OBE­SITY is of­ten de­scribed as an ‘‘ epi­demic’’ — as the num­ber of af­fected peo­ple con­tin­ues to rise, it has been likened to a con­ta­gious dis­ease. Now re­searchers have found that obe­sity may in­deed be con­ta­gious, through so­cial net­works. Pub­lished this week in theNew Eng­landJour­nalofMedicine , the study shows that when a per­son be­comes obese, there is a dra­matic in­crease in the chances that those around them will also be­come obese. Their close friends have a 57 per cent in­creased risk of obe­sity, their sib­lings have a 40 per cent in­creased risk and their spouse has a 37 per cent in­creased risk. The find­ings were based on 12,067 adults who took part in the Fram­ing­ham Heart Study be­tween 1971 and 2003. Par­tic­i­pants un­der­went fre­quent med­i­cal as­sess­ments, and pro­vided in­for­ma­tion about their fam­ily and friends. Re­searchers con­structed a map of the ge­netic and so­cial re­la­tion­ships in the group, and com­pared it to body mass in­dex. The great­est ef­fect was among friends rather than rel­a­tives, sug­gest­ing that a per­son be­com­ing obese can in­flu­ence what their friends con­sider to be an ap­pro­pri­ate body size. NEnglJMed 2007;357:370-379 (Chris­takis NA, et al) BA­BIES younger than four weeks old are vul­ner­a­ble to sud­den death while in a seated po­si­tion, warns a new study in the Archivesof Disea­seinChild­hood . Re­searchers an­a­lysed ev­ery case of sud­den un­ex­pected death that oc­curred in ba­bies up to 12 months of age in the Cana­dian Prov­ince of Que­bec be­tween 1991 and 2000. Dur­ing this pe­riod 534 ba­bies died and the cause of death was fully in­ves­ti­gated in 508. Sev­en­teen (3.3 per cent) of the 508 deaths had oc­curred in ba­bies who were seated up­right, usu­ally in a car seat. Pre­ma­ture ba­bies were not at greater risk com­pared to full-term in­fants. But those aged less than one month were al­most four times as likely to die sud­denly while seated as were older ba­bies. There is no ques­tion that car safety seats must be used when trav­el­ling with in­fants, say the au­thors, but par­ents should avoid seat­ing very young ba­bies up­right. ArchDisChild 2007;doi:10.1136/adc.2007.119180 (Cote A, et al) CHOLES­TEROL lev­els should be kept low to pre­vent heart dis­ease, but a new study in the Jour­naloftheAmer­i­canCol­le­geof Car­di­ol­ogy has found a sur­pris­ing link be­tween low choles­terol and can­cer. Many peo­ple take drugs called statins to lower their lev­els of low-den­sity lipopro­tein (LDL) choles­terol. The study ex­am­ined all of the large clin­i­cal tri­als of statin ther­apy con­ducted prior to Novem­ber 2005, in­volv­ing 41,173 pa­tients. They found one ad­di­tional in­ci­dent of can­cer per 1000 pa­tients with low LDL lev­els when com­pared to pa­tients with higher LDL lev­els. The can­cers were not of any sin­gle type or lo­ca­tion, and the find­ings do not prove that statins cause can­cer. But cer­tain as­pects of low­er­ing LDL with statins re­main con­tro­ver­sial, say the au­thors, and merit fur­ther re­search. JAmCol­lCar­diol 2007;50:409-418 (Al­sheikh-Ali AA, et al) SUN ex­po­sure dur­ing child­hood may lower the risk of de­vel­op­ing mul­ti­ple scle­ro­sis (MS), ac­cord­ing to re­search in the cur­rent is­sue of Neu­rol­ogy . The au­thors sur­veyed 79 pairs of iden­ti­cal twins with the same ge­netic risk for MS, where only one twin had MS. They were asked whether they or their twin spent more time out­doors dur­ing hot days, cold days, and sum­mer, and which twin spent more time sun tan­ning, go­ing to the beach and play­ing team sports as a child. Over­all, the twin with MS spent less time in the sun as a child than the twin who did not have MS. De­pend­ing on the ac­tiv­ity, the twin who spent more time out­doors had a 25 to 57 per cent re­duced risk of de­vel­op­ing MS. For ex­am­ple, the twin who spent more time sun-tan­ning had a 49 per cent lower risk of de­vel­op­ing MS than their ge­net­i­cally iden­ti­cal sib­ling. Neu­rol­ogy 2007;69:381-388 (Is­lam T, et al) OLDER adults who can­not read and un­der­stand ba­sic health in­for­ma­tion have a 52 per cent greater risk of death over a fiveyear pe­riod than those with ad­e­quate ‘‘ health lit­er­acy’’, ac­cord­ing to a re­port in the ArchivesofIn­ter­nalMedicine this week. At the start of the study in 1997, 3260 Amer­i­can pa­tients aged 65 and older com­pleted a test of health lit­er­acy in­volv­ing two read­ing pas­sages and four math­e­mat­i­cal prob­lems. Scores ranged from zero to 100, in­di­cat­ing in­ad­e­quate (zero to 55), mar­ginal (56 to 66) or ad­e­quate (67 to 100) health lit­er­acy. The Na­tional Death In­dex was then used to iden­tify par­tic­i­pants who died over the next five years. Over­all, 64.2 per cent of par­tic­i­pants had ad­e­quate health lit­er­acy, 11.2 per cent had mar­ginal health lit­er­acy and 24.5 per cent had in­ad­e­quate health lit­er­acy. A to­tal of 815 peo­ple (25 per cent) died dur­ing the fol­low-up pe­riod, in­clud­ing 39.4 per cent of those with in­ad­e­quate health lit­er­acy, 28.7 per cent of those with mar­ginal health lit­er­acy and only 18.9 per cent of those whose health lit­er­acy was ad­e­quate. ArchIn­ternMed 2007;167:1503-1509 (Baker DW, et al) GOATS could soon be used to pro­tect peo­ple against nerve gas poi­son­ing, with sci­en­tists find­ing a way to pro­duce large amounts of the an­ti­dote in their milk. Nerve gas and some in­sec­ti­cides con­tain toxic organophos­phates, which poi­son the ner­vous sys­tem. Hu­mans can pro­duce small amounts of an en­zyme called bu­tyryl­cholinesterase that can bind to organophos­phates and pre­vent their ef­fects, but not enough to sur­vive a nerve gas at­tack. Cur­rently, the en­zyme is pro­duced by ex­tract­ing it from hu­man blood, but this process is slow and yields only small amounts. In the Pro­ceed­ing­soft­heNa­tion­alA­cademy ofS­ciences this week, sci­en­tists de­scribe a new method of pro­duc­tion in which they in­serted the gene for the hu­man en­zyme into goat em­bryos. The re­sult­ing fe­male an­i­mals were all healthy, and pro­duced large quan­ti­ties of the an­ti­dote in their milk. When the an­ti­dote was pu­ri­fied from the milk and in­jected into guinea pigs, it re­mained ac­tive, show­ing that it is pos­si­ble to pro­duce enough an­ti­dote from goats for the treat­ment of ex­po­sure in peo­ple. ProcNatlA­cadS­ciUSA 2007;doi:10.1073/ pnas.0702756104 (Huang YJ, et al) Want to know more? Items are ref­er­enced where pos­si­ble. A ref­er­ence such as ‘‘ 2007;35:18-25’’ means the source ar­ti­cle was pub­lished on pages 18-25 in vol­ume num­ber 35 of the pub­li­ca­tion, in 2007. A doi num­ber or web­site ad­dress is used for re­search pub­lished on a jour­nal’s web­site.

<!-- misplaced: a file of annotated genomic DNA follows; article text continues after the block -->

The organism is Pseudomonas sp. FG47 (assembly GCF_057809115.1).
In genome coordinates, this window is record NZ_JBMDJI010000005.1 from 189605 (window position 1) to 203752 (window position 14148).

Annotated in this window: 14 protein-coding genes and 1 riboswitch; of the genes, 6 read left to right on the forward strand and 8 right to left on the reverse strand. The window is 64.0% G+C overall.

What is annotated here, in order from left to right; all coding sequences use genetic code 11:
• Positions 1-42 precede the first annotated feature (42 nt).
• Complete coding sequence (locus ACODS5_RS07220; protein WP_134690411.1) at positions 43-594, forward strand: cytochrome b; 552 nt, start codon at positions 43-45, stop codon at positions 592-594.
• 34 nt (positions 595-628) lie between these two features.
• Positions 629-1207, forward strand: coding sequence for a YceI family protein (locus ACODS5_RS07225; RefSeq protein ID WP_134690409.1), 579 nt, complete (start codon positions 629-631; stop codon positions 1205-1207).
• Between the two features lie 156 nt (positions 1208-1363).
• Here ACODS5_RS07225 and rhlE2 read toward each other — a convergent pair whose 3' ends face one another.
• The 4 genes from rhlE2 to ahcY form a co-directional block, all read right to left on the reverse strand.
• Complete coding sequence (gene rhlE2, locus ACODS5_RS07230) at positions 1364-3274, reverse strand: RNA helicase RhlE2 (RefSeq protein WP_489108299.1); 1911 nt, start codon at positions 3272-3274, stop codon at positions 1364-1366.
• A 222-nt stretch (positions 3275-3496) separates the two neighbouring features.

Gas at­tack: Goat’s milk may be the an­ti­dote